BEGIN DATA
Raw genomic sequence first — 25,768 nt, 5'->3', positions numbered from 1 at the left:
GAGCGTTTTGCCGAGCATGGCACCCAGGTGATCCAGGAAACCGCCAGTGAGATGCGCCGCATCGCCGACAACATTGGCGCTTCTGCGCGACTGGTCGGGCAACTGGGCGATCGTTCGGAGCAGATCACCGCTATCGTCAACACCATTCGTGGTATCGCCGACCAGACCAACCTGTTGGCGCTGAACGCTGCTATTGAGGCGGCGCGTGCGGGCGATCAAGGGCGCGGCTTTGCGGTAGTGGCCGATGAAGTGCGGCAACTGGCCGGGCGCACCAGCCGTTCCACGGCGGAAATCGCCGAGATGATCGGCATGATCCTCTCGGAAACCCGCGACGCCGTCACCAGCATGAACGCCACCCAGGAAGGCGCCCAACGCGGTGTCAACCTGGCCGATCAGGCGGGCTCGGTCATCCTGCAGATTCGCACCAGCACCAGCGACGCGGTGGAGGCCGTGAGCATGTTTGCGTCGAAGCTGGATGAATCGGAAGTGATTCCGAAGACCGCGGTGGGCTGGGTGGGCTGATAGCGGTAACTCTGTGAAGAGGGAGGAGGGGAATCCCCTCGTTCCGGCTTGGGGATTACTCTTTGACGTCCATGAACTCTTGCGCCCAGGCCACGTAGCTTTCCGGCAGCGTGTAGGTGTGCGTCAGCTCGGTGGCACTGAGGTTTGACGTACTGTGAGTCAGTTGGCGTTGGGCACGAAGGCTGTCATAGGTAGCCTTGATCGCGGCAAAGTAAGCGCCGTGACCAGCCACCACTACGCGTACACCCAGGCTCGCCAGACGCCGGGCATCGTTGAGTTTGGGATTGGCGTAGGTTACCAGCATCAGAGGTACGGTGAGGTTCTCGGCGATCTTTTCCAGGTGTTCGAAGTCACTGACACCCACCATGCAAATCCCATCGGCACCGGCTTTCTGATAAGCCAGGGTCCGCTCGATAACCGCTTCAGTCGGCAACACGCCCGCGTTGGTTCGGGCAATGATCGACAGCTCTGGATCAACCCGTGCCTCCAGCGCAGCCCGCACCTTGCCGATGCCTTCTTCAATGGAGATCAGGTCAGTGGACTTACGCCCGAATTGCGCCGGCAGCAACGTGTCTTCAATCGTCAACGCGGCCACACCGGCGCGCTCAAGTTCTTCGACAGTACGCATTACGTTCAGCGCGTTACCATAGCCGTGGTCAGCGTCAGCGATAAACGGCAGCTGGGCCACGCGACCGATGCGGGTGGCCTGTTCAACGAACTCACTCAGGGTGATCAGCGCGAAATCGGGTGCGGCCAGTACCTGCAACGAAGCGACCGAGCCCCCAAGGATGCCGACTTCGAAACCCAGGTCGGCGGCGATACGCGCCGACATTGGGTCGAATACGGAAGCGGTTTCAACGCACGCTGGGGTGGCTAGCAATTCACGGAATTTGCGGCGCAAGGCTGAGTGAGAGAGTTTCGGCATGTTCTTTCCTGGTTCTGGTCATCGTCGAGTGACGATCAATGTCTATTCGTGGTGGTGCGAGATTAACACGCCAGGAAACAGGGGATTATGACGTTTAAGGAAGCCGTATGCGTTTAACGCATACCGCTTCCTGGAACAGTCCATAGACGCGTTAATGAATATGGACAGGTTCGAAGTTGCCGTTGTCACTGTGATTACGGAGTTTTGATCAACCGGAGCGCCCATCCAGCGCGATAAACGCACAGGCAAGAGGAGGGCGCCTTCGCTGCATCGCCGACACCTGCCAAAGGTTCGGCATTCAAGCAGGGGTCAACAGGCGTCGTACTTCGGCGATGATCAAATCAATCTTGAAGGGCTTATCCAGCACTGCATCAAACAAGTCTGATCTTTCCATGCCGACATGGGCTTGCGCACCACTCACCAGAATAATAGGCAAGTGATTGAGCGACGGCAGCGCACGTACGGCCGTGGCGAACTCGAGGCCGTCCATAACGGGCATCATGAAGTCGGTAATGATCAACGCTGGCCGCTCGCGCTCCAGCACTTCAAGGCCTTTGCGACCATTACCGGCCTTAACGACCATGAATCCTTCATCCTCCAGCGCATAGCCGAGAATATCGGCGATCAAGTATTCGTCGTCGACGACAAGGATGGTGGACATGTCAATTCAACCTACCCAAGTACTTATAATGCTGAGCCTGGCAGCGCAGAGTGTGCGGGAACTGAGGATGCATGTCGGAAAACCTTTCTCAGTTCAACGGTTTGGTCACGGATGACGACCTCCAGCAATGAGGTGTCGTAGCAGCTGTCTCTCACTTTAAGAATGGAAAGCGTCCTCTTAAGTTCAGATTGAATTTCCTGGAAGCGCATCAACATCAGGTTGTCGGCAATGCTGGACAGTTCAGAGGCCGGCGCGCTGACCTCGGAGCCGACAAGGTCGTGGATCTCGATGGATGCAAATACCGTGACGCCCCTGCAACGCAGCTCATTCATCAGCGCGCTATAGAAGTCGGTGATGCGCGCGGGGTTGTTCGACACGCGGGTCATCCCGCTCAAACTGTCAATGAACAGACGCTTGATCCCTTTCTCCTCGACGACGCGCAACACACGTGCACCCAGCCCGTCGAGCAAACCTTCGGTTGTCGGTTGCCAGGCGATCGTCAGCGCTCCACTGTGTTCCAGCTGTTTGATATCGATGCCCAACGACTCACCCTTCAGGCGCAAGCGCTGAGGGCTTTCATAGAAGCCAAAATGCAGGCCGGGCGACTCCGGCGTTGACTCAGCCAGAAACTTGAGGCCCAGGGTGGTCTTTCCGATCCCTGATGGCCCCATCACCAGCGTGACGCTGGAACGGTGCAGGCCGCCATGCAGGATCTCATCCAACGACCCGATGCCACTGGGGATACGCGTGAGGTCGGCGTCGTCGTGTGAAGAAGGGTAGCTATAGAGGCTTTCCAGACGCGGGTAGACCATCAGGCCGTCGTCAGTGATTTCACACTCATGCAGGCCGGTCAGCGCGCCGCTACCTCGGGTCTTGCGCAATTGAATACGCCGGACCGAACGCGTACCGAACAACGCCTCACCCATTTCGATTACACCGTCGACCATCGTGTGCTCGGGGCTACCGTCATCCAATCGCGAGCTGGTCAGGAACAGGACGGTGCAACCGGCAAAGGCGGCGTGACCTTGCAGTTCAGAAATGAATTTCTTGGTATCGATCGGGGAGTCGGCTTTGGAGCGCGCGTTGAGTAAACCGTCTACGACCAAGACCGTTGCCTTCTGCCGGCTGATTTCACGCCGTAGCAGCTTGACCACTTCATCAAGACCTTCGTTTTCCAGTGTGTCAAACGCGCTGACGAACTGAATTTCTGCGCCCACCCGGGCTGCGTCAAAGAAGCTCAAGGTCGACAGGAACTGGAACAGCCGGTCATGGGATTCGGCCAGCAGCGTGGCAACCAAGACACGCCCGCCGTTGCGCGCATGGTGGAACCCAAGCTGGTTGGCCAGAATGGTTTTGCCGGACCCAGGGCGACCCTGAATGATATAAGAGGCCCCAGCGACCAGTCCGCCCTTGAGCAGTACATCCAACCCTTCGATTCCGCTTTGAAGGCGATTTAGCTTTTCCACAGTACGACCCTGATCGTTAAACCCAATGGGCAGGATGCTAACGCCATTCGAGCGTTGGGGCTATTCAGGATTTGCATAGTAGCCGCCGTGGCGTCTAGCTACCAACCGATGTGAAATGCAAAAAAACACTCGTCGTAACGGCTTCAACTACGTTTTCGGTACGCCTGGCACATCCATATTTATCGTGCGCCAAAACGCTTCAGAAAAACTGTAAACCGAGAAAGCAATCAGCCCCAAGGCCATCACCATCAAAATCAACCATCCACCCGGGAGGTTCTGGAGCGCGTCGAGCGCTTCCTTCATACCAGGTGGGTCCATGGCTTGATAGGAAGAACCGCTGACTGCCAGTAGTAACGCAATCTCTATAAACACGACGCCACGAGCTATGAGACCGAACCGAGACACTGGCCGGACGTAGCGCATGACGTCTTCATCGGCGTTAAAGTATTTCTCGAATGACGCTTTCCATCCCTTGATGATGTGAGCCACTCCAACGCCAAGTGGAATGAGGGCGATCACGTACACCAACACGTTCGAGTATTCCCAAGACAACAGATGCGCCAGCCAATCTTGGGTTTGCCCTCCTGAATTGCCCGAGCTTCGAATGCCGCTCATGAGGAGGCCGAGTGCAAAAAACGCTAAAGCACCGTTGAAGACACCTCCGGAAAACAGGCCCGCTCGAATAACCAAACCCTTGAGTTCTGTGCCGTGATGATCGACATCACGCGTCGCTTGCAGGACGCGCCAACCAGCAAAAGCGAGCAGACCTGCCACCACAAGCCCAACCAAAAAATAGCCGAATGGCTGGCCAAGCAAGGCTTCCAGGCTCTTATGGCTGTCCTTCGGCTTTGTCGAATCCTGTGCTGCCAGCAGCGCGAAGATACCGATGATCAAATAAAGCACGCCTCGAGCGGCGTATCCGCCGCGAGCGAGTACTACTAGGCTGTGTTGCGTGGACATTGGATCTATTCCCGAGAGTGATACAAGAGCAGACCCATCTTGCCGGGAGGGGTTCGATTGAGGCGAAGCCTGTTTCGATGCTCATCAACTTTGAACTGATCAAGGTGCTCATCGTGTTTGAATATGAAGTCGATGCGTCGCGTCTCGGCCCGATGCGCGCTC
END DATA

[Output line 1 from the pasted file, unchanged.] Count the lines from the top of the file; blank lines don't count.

Raw genomic sequence first — 25,768 nt, 5'->3', positions numbered from 1 at the left: